If you’re early in a relationship with someone with anxiety, don’t rush things. Give yourselves enough space to go at a comfortable pace. Don’t be too emotional or overreact (or pretend to be offended,upset,etc.) with someone with anxiety early on, they may push you away before they want to just because they’re afraid you won’t be able to handle them at their worst. Give yourselves air to breathe. Think of anxiety in this case like the Sims. In the Sims you can give your characters a list of tasks to do, this list can get rather long, however, usually something goes wrong with the Sim and they decide they want food instead, or they break the toilet again. This can be related to rushing into a relationship because you are giving yourselves so many tasks so early on, and preparing for a long future when you don’t know what’s going to happen between now and getting married, particularly the thought that you might not even get that far.
Sure, it’s nice to think about and talk about but it’s overwhelming to people with anxiety to think years ahead, often times it’s hard for us to think days ahead, and as I’ve said, in my experience I try not to make plans because my panic attacks are most frequently induced when things don’t go as planned. Most relationships don’t go as planned, that’s part of the fun. Carpe diem as they say, seize the day, seize the moment. Living in the moment is usually better than dreaming of the future anyways. Relationships are not about the destination, they’re about the journey.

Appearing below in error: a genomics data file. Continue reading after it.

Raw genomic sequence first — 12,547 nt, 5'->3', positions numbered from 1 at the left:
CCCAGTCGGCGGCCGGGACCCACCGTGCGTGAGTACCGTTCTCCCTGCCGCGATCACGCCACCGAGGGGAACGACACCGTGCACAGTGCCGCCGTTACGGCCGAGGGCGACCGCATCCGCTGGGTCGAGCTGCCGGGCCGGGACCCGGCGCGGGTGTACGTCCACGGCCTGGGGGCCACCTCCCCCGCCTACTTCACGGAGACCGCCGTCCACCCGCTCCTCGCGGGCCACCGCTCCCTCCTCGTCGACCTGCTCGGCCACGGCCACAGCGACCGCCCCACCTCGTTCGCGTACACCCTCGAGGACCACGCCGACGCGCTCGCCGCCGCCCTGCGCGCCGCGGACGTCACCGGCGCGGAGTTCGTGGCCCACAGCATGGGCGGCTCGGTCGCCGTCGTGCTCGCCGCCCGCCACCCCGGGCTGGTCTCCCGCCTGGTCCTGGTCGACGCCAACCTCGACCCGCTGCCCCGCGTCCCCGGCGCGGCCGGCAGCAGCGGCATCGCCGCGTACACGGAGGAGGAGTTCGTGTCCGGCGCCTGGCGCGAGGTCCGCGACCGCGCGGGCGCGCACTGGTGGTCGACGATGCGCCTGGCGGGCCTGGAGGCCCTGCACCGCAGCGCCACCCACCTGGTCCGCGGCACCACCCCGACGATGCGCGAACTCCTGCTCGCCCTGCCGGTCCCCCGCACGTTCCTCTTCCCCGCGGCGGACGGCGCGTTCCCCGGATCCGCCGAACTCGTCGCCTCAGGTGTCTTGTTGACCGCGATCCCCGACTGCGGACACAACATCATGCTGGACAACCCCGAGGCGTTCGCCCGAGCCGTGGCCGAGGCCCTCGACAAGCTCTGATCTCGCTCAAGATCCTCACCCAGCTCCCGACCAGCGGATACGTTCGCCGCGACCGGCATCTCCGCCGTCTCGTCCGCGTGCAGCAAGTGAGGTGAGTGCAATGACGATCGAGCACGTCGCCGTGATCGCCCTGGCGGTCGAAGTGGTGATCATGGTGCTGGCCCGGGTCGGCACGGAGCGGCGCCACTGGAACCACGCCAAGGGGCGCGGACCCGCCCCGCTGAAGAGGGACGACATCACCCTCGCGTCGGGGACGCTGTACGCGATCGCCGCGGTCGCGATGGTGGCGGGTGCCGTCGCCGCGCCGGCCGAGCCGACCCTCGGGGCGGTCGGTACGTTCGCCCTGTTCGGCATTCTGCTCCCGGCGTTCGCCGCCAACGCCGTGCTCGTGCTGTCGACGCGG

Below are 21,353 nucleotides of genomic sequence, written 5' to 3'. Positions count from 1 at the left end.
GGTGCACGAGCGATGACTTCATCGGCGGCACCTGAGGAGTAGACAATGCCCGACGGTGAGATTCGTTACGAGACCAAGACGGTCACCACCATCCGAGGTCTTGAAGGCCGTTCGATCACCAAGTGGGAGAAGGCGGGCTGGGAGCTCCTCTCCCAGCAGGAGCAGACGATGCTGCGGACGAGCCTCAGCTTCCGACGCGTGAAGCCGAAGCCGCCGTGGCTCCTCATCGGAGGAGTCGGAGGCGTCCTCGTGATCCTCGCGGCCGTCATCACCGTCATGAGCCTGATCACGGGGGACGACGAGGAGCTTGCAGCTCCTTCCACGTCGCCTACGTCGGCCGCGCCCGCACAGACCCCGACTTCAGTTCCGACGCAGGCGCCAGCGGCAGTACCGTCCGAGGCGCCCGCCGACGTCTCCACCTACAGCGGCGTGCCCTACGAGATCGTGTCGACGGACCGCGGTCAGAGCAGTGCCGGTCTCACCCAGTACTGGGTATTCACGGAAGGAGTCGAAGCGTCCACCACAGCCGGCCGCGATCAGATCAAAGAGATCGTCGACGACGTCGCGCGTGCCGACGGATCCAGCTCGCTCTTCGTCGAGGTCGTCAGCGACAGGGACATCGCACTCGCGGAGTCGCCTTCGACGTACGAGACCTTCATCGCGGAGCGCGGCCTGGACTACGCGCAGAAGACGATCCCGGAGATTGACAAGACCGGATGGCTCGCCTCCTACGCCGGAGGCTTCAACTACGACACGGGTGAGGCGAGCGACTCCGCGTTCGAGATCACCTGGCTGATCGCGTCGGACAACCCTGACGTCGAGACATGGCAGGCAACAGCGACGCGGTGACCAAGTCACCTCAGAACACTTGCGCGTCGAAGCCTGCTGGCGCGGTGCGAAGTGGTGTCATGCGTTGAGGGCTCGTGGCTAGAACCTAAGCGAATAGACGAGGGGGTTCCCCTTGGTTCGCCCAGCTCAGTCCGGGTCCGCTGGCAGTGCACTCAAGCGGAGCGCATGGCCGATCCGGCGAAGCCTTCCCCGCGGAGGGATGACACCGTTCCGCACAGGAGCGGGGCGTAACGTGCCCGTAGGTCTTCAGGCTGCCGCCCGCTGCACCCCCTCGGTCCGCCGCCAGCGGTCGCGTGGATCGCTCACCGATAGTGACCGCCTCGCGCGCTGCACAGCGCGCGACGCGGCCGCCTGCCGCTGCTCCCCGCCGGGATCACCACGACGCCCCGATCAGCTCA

Seems hard? It’s not:
Most of the things I’ve talked about are actually basics of most successful relationships, just in more depth. Communication, working together, taking things slow, these are all things most people should consider anyways, but if you’re in a relationship with someone that suffers from anxiety, these are a few great pointers to consider when having to go through the rough times, but you’ll find that it’s worth it. We seem complex because most people don’t understand, but anything that stresses most people out just stresses us out significantly more. Nothing is particularly unrealistic, in fact, pampering should not be a way to deal with someone during a panic attack, as psychologically it could have the reverse effect.
I’ll be working on more blogs about anxiety as it is an issue I have to deal with every day, and I’d like to help people that have to deal with it as well. I’ll be talking to others with similar issues to site them in future anxiety blogs, also I’ll be writing one about break up’s from the perspective of the person with anxiety, as well as a blog about being friends with someone with anxiety. I hope some of these pointers help, please share this with anyone you know that has to live with anxiety in hopes that it may help them.